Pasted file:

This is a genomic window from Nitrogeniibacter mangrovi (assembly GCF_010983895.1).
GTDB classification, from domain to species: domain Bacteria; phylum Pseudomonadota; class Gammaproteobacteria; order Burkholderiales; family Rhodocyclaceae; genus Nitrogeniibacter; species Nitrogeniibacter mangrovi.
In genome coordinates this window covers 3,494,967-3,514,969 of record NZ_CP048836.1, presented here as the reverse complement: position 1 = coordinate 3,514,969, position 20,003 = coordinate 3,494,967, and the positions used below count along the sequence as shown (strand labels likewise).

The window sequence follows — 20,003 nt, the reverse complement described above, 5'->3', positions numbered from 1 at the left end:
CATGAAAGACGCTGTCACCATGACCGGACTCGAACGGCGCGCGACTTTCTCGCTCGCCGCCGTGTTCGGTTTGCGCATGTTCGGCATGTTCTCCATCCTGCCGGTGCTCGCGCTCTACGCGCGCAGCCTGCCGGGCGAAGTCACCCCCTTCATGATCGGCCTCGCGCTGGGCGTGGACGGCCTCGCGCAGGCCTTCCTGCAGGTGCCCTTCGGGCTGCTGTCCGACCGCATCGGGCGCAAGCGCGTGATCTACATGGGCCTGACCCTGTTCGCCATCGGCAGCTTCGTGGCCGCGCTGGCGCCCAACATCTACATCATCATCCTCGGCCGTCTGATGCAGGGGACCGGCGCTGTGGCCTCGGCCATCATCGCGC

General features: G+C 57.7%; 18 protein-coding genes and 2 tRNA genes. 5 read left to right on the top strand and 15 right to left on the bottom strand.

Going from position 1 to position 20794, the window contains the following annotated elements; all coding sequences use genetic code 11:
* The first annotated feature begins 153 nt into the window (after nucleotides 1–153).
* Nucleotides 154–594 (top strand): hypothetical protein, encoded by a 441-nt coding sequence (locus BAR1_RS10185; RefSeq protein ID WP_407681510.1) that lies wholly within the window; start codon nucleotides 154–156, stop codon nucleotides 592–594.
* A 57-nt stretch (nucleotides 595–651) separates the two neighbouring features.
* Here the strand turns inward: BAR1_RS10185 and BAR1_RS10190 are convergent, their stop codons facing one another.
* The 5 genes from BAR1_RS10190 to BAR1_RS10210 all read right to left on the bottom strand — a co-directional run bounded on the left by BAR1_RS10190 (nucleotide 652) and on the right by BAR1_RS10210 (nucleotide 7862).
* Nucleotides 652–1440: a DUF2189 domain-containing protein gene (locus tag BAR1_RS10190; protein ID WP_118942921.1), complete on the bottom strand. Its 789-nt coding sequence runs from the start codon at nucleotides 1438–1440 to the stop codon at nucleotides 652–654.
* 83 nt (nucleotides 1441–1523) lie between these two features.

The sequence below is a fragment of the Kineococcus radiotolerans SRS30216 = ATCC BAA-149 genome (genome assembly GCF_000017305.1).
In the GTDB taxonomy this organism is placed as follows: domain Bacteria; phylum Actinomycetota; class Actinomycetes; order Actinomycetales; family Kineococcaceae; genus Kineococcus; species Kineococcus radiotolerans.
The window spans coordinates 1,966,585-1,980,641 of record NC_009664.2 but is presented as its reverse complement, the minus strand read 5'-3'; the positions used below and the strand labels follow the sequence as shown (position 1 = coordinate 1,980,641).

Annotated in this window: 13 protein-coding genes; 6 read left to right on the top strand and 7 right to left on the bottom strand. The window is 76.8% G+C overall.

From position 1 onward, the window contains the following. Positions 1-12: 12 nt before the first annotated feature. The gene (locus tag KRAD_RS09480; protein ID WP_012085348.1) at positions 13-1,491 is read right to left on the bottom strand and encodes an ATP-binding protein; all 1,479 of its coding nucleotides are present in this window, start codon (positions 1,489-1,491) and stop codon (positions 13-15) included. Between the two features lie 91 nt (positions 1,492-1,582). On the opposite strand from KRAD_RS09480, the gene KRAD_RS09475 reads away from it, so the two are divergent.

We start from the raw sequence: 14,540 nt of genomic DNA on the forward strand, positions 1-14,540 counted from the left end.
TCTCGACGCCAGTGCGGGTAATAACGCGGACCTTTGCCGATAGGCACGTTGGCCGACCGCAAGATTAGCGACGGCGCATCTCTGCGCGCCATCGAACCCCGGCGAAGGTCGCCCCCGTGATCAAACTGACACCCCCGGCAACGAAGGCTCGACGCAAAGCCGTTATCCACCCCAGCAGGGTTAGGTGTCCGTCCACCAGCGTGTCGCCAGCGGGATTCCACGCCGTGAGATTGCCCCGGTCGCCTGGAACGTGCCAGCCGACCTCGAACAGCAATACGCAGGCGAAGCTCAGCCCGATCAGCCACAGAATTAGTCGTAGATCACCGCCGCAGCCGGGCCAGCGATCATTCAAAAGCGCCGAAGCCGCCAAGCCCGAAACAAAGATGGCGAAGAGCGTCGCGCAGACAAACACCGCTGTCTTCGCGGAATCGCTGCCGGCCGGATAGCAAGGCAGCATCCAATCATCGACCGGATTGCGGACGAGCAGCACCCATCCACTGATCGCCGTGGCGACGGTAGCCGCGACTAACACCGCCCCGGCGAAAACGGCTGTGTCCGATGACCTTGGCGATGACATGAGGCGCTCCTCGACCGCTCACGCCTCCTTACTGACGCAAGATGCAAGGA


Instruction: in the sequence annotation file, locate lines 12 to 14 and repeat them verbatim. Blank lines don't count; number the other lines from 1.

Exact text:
* The 5 genes from BAR1_RS10190 to BAR1_RS10210 all read right to left on the bottom strand — a co-directional run bounded on the left by BAR1_RS10190 (nucleotide 652) and on the right by BAR1_RS10210 (nucleotide 7862).
* Nucleotides 652–1440: a DUF2189 domain-containing protein gene (locus tag BAR1_RS10190; protein ID WP_118942921.1), complete on the bottom strand. Its 789-nt coding sequence runs from the start codon at nucleotides 1438–1440 to the stop codon at nucleotides 652–654.
* 83 nt (nucleotides 1441–1523) lie between these two features.